The tech rumour mill can always be relied on to wake us from our weekend reverie. And gossip floating around this morning about Amazon’s plans to pull the trigger on a multi-billion dollar deal for Texas Instruments’ (TI) mobile chip arm is about as juicy as it gets.
Because if Amazon pulls this off, an area dominated by Apple, Qualcomm, Intel and Samsung could be shaken up beyond recognition. If anyone doubted Amazon’s smartphone ambitions before, they certainly shouldn’t now.
If this deal does work out, and at the moment neither side is willing to talk about it on the record, then Amazon could become a truly self-sustaining smartphone business.
It already uses TI’s chips in its budget Kindle Fire tablets, so it wouldn’t be a stretch to imagine the same silicon featuring in an Amazon-backed smartphone, replete with easy access to the online retailer’s vast array of content.
The Kindle Fire hasn’t quite, ahem, fired the imagination on these shores, but surely an Amazon smartphone, a device which would have greater potential in the wider market, could become a hugely popular device.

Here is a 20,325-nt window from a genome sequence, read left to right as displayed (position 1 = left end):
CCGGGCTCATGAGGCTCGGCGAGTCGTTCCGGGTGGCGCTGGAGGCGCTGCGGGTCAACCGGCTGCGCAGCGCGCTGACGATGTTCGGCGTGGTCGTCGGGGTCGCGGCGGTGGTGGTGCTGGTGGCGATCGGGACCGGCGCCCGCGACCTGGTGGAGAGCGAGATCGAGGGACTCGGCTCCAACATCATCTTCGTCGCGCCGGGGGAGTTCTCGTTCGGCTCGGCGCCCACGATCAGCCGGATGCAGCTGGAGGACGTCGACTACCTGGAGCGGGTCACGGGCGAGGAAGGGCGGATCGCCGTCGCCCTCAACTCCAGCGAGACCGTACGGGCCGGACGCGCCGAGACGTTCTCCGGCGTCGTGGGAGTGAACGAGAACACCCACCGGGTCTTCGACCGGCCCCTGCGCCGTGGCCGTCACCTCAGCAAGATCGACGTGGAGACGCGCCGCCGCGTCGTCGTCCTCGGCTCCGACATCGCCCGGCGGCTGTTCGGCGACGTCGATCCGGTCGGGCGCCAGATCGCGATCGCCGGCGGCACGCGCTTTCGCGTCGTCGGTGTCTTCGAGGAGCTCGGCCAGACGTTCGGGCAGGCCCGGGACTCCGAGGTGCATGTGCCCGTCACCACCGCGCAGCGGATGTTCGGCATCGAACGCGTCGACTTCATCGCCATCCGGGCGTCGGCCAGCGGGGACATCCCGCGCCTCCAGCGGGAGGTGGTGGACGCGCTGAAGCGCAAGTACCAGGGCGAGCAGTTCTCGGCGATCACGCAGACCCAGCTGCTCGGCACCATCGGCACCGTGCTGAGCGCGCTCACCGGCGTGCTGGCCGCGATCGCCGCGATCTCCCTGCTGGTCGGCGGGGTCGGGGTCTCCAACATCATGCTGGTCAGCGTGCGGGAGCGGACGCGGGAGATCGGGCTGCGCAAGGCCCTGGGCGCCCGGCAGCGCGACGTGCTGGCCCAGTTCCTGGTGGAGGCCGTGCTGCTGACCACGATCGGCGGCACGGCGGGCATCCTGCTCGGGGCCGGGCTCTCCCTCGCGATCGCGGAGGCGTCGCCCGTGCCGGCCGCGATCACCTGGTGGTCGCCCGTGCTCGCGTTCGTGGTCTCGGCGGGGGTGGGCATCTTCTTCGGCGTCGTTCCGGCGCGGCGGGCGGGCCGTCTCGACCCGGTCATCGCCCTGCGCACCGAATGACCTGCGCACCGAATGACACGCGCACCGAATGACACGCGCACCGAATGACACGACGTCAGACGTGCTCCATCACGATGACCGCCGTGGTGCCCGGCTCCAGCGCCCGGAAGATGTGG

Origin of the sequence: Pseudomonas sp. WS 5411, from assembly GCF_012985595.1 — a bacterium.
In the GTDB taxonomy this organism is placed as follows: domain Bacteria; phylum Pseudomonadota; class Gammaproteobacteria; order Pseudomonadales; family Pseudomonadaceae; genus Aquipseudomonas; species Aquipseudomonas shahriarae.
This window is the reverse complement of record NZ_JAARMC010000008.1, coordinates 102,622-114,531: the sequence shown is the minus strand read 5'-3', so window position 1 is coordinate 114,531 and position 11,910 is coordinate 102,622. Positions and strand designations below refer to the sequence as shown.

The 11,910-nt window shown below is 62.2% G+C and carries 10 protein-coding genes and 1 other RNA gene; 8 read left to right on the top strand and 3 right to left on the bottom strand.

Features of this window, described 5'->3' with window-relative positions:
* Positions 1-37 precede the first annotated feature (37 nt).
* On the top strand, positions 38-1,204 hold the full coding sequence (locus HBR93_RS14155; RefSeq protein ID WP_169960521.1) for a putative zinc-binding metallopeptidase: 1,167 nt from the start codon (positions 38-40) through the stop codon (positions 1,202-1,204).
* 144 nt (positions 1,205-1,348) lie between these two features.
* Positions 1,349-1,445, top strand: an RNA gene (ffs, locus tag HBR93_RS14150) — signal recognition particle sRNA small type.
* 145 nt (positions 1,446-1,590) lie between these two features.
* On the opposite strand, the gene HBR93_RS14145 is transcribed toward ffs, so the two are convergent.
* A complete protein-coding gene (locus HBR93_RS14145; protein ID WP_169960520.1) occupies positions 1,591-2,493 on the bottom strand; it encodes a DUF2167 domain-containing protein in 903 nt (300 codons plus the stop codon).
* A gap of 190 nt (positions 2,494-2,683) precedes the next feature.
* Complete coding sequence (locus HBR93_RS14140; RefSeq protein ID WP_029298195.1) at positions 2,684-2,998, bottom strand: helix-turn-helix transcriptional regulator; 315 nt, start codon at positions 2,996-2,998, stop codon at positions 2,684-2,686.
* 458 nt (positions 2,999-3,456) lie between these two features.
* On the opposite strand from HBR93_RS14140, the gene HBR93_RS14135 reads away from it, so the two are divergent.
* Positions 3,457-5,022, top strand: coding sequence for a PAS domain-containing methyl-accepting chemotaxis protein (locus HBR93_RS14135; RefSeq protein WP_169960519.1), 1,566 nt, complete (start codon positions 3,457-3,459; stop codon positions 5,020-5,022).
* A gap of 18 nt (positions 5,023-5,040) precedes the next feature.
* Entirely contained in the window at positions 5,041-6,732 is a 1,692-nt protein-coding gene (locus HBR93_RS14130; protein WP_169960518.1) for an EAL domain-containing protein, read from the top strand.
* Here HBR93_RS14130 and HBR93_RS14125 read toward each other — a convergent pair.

It’s not hard to imagine using such a phone to easily download MP3s, access files and tracks from Amazon Cloud Drive and Cloud Player, while using it as an e-reader with seamless access to the world-beating Kindle Store.
That Amazon could have control of its own chips would bring costs down long term and won’t leave it dependent on third parties when it comes to how its handset operates.
Apple has learned this lesson. And it’s something Samsung has been taking care of since it started getting serious about smartphones.
The big players know they need to be self-sustaining, which is surely the reason that Jeff Bezos has decided that this deal with TI is the way forward for Amazon. But what does this mean for rival smartphone makers? For now, not a lot.
Apple is surging ahead with the iPhone 5 despite a slew of bad press. Samsung is forging on with its Galaxy brand at a terrifying pace. But the speed at which the smartphone landscape can change is frightening.
This deal could act as the catalyst for a revolutionary device and whole new ecosystem, giving consumers wider choice and the chance to show off a new device which their friends haven’t got.
Amazon knows the smartphone space needs a gee-up after some so-so updates in 2012. Tying up with Texas Instruments could just be the move the whole industry has been crying out for.